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Super Bowl Flags (U.S.)

National Football League, NFL

Last modified: 2020-02-05 by rick wyatt
Keywords: united states | football |
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National Football League Logo

   image from Pete Loeser, 20 December 2016


See also:

Introduction: National Football League Super Bowl

     The professional organization for American football is called the National Football League (NFL). The NFL was formed in 1920 as the American Professional Football Association (APFA), but in 1922 was renamed the National Football League. Between 1966 and 1970, the NFL merged with the fledgling American Football League (AFL), which had been established to add new football franchises for other cities in the United States and allow these franchises time to build up teams strong enough to compete with the established NFL teams. Today the NFL is divided between the National Football Conference (NFC) and the American Football Conference (AFC). In 1966 a new championship game was established to determine the best team of the year between the two conferences. It was named the Super Bowl and has become an event held yearly each February since that time.
     Note: The flags illustrated on this page are the Generic Super Bowl Flags approved by the NFL that do not commemorate any individual teams competing in the Super Bowl. Those flags will be found on the individual team pages. Also be aware that there are a host of manufacturer's variants of these and other fan flags being marketed for "Bills" fans. This includes garden flags, banners, and pennants.
Pete Loeser, 20 December 2016

Variant 50-year Commemorative NFL Logos used on Flags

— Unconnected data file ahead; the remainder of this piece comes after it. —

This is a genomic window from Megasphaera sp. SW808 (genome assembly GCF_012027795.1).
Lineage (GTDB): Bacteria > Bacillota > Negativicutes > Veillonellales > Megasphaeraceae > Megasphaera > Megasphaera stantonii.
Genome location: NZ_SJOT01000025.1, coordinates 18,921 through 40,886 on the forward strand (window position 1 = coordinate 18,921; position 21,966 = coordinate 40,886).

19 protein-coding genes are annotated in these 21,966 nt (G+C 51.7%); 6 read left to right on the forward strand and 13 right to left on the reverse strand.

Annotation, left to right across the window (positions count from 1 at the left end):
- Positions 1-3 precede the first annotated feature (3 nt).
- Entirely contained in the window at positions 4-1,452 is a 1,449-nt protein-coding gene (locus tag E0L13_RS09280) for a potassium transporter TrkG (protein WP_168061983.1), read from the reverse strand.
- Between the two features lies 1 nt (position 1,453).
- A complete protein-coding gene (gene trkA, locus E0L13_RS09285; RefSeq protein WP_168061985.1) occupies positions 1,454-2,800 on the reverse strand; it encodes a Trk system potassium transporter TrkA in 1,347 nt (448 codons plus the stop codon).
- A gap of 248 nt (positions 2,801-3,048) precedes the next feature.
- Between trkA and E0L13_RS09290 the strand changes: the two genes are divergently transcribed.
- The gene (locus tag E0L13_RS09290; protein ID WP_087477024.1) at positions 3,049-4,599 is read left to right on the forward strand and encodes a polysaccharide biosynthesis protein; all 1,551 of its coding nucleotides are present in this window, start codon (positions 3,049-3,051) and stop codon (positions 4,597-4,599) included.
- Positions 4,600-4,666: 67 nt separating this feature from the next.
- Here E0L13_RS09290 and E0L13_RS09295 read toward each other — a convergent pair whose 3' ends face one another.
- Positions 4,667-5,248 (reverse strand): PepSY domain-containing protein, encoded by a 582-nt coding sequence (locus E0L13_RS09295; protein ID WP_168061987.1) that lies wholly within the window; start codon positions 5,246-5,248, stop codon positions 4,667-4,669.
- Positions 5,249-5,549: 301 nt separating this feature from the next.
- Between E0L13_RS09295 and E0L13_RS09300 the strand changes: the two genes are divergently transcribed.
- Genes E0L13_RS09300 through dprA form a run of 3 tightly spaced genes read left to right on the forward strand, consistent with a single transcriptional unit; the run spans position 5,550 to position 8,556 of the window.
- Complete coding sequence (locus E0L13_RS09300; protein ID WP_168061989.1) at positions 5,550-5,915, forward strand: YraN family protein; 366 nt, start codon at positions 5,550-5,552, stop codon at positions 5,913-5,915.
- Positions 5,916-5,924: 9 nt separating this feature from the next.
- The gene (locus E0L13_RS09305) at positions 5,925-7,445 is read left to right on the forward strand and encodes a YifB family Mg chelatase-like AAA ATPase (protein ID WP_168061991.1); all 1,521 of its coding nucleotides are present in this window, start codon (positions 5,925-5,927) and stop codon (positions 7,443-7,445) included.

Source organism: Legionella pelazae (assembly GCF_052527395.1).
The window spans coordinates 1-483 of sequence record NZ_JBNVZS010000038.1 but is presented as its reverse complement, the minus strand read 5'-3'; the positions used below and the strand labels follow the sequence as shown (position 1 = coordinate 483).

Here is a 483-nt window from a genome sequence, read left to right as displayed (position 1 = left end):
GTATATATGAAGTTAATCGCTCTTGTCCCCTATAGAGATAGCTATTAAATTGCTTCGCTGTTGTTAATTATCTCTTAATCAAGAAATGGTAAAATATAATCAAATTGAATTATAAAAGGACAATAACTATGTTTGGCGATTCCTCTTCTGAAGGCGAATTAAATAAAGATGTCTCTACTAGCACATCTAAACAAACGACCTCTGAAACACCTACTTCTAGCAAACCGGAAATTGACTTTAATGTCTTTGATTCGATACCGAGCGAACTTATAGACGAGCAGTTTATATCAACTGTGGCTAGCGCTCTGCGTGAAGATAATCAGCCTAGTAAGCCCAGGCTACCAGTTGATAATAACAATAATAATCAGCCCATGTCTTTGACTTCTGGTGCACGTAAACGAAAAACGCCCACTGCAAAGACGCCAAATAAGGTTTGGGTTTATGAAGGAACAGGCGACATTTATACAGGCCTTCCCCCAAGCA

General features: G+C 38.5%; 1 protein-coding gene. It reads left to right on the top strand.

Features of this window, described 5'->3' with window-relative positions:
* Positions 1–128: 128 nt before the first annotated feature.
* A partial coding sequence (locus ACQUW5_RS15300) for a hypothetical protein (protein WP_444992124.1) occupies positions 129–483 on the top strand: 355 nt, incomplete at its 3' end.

Red/Gold/Blue    Blue/Gold
images from Pete Loeser, 20 December 2016

These variant gold colored logos have been used on 50 year team commemorative flags approved by the NFL.
Pete Loeser, 20 December 2016


Generic Super Bowl Flags

Super Bowl 45 (XLV) 2011

  image from Pete Loeser, 20 December 2016

Super Bowl XLV was held February 6, 2011 at Cowboys Stadium in Arlington, Texas. The Pittsburgh Steelers beat the Green Bay Packers by a score of 31-25.
Pete Loeser, 20 December 2016


Super Bowl 46 (XLVI) 2012

  image from Pete Loeser, 20 December 2016

Super Bowl XLVI was held February 5, 2012 at Lucas Oil Stadium in Indianapolis, Indiana. The New York Giants beat the New England Patriots by a score of 21-17.
Pete Loeser, 20 December 2016


Super Bowl 47 (XLVII) 2013

  image from Pete Loeser, 20 December 2016

Super Bowl XLVII was held February 3, 2013 at The Superdome in New Orleans, Louisiana. The Baltimore Ravens beat the San Francisco 49ers by a score of 34-31.
Pete Loeser, 20 December 2016


Super Bowl 48 (XLVIII) 2014

  image from Pete Loeser, 20 December 2016

Super Bowl XLVIII was held February 2, 2014 at MetLife Stadium in East Rutherford, New Jersey. The Seattle Seahawks beat the Denver Broncos by a score of 43-8.
Pete Loeser, 20 December 2016


Super Bowl 49 (XLIX) 2015

  image from Pete Loeser, 20 December 2016

Super Bowl XLIX was held February 1, 2015 at University of Phoenix Stadium in Glendale, Arizona. The New England Patriots beat the Seattle Seahawks by a score of 28-24.